About halfway through Inter Arma's new album Paradise Gallows sits a seven-minute slab of gloriously buzzy post-metal as high-minded and horizon-wide as anything the band has ever done. The song is called "The Summer Drones," and it's a significant zigzag, even for this Richmond, Virginia, quintet, which has built one of the most impressive catalogs in underground metal by zigging and zagging more than most.
Just in case it's unclear that Inter Arma is reaching deeper into its bag of tricks, vocalist Mike Paparo lets the cat out of the bag 50 seconds into "The Summer Drones" with something he has never, ever tried before: clean vocals. (For the non-metalheads, that means vocals that are sung instead of growled, howled, screamed or grunted.)
Paparo—who is also the vocalist in Richmond black metal nasties Bastard Sapling—is known for his intense performances, both recorded and live. He was not, up to this point, known for hitting actual notes. But as Inter Arma stretched and shaped into the band it became on Paradise Gallows, Paparo felt both the need and the desire to grow alongside drummer T.J. Childers, bassist Joe Kerkes and guitarists Steven Russell and Trey Dalton.
"Most people learn how to sing first. I didn't. I never sung in my life. I got into heavy metal when I was super young, and I didn't ever think I could sing, so I just started screaming all the time," Paparo says. "I actually had to unlearn (when) I decided that I needed to do something different on these songs."
To be clear, no one else in the band pushed Paparo to change his own approach. He did so himself, for a handful of reasons. For starters, the more expansive scope of the music called for it, and as a result he had to work up the confidence to do so. But for that matter, Paparo—an avowed fan of underground death metal, black metal and noise, has heard more than his share of barking beasts and howling goblins.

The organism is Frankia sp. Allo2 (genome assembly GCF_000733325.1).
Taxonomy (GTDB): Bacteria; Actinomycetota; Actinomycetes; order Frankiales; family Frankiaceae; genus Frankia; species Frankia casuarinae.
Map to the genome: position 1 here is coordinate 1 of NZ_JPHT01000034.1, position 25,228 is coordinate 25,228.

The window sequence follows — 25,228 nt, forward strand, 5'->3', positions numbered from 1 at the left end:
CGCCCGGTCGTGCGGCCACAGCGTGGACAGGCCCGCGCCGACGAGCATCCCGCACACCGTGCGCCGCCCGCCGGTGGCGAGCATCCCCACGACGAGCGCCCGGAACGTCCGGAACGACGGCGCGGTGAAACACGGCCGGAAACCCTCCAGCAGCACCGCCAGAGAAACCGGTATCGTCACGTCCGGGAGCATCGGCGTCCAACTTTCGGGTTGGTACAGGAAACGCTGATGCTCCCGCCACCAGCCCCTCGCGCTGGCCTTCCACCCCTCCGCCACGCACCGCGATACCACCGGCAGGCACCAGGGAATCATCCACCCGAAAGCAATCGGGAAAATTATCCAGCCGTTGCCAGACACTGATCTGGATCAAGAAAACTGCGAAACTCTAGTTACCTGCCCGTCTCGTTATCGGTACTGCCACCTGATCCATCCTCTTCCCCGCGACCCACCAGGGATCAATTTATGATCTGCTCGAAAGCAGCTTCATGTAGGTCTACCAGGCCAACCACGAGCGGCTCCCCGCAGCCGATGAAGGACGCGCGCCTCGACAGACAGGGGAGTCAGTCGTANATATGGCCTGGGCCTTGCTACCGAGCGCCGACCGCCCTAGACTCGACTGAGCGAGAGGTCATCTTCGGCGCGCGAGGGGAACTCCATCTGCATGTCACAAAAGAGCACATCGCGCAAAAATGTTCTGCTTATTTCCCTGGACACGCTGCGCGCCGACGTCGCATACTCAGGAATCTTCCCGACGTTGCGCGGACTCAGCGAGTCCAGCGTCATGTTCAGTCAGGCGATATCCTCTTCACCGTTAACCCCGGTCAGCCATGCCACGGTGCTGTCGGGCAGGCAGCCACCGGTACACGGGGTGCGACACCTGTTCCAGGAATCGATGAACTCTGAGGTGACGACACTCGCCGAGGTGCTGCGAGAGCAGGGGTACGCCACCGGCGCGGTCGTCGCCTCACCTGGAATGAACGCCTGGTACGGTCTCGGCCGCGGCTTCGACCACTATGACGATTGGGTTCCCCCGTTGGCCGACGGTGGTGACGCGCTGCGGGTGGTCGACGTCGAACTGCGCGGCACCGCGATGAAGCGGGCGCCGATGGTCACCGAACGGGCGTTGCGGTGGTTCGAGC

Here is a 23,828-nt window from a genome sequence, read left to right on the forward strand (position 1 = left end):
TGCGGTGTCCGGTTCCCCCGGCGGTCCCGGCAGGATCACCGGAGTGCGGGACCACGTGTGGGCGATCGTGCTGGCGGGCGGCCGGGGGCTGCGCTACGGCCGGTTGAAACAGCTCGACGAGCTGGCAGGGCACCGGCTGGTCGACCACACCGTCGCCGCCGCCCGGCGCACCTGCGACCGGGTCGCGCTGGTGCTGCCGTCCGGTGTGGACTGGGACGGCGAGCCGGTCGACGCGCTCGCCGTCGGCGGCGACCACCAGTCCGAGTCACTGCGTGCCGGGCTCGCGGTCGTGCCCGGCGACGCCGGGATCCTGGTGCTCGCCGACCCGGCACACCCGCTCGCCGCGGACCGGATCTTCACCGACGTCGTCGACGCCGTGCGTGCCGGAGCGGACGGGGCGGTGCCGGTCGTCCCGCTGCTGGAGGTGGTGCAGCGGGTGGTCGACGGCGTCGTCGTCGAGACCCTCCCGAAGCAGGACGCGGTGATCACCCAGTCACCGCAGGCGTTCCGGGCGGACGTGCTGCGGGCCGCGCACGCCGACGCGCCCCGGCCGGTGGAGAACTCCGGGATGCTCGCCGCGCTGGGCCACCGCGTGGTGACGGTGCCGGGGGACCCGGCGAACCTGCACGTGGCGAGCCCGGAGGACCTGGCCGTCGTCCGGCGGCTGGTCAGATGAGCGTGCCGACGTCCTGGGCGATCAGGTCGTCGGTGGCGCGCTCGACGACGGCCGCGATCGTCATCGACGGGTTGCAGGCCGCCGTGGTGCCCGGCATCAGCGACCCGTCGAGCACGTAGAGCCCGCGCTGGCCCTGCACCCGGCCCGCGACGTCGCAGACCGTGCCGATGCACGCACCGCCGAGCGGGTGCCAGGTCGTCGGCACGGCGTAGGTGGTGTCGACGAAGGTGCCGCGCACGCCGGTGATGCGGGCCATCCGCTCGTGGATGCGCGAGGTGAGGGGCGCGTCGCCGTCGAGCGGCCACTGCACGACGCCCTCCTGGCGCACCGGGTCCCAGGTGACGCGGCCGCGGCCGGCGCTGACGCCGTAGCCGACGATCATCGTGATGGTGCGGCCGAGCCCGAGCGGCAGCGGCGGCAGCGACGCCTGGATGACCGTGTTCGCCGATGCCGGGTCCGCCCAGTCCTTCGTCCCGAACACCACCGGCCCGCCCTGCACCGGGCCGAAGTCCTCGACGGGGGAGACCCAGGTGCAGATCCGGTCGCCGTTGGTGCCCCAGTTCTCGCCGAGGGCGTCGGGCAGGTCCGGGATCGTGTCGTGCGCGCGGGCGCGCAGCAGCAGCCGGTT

"When I'd listen to these songs, 'Summer Drones' in particular, I thought, 'Man, I can't just do typical heavy metal vocals over this,'" he says. "I wanted to color them a little differently, so I just realized I needed to start trying it out, and if it sucks, it sucks. The guys in the band will let me know.
"If I have to hear another sludge band with the same kind of (vocals) going on, I'm gonna lose my mind," he adds. "Also, our songs are long, and I'm not saying that's a bad thing, but I realized I need to vary things up, because if I do the same thing over all these songs, it's gonna be bad."
The result? Paradise Gallows is a masterful monstrosity of earth-moving riffs, skyscraping psych, pretty passages and just about any other kind of heavy sound you can imagine. Opening track "Nomini" blossoms from a quiet acoustic guitar piece into a tangle of twin electric guitars that seem to tower beyond the clouds. "An Archer in the Emptiness" stomps and rumbles like a giant tumbling down a mountainside as Paparo engages in some ferocious death growls that'll have listeners hanging on for dear life.
Later, three songs stretch past the 10-minute mark: "Primordial Wound" is the relentless sludgehammer of the bunch, riding one(ish) note into oblivion before devolving into goblin-speak. "Violent Constellations" finds Inter Arma straddling the line between black metal blast beats and High on Fire's stoner-chug, conjuring a level of intensity few other bands can even dream. The title track is the real stunner—a slow-burning build of beauty and brawn that features more of Paparo's clean vocals and showcases the band's commanding grip on dynamics.
The ambitious nature of the album and, indeed, the band itself presented a challenge to Paparo to keep up with his ever-evolving bandmates. Childers was the first to notice that Paparo recognized pitches and keys when something was out of tune. That encouraged him to further step outside of his comfort zone and push himself to try new approaches.
"I felt...like I needed to push myself or there isn't going to be much of a future here for me. They're so talented, if I stay stuck in my comfort zone, I'd be doing them a disservice," he says. "I needed to push myself, otherwise I'm just gonna be a merch guy."
Paradise Gallows closes with the resonant ìWhen the Earth Meets the Sky," a low-soaring psych-folk dirge that compares favorably to ìMarrow,î the final track on Oregon doom trio Yob's massive 2014 album Clearing the Path to Ascend.
Like that Yob song, "Earth" seems to point to an even brighter future for Inter Arma, and Paradise Gallows is taking the band to new heights.
"We sincerely hope that some cool things happen for us, but if they don't we're not gonna be disappointed," Paparo says. "We're gonna keep trudging on and keep writing music. We've been a band for 10 years now. We're all still happy playing this music and challenging ourselves, and we're gonna continue doing that regardless."
Inter Arma play July 24 at Soda Bar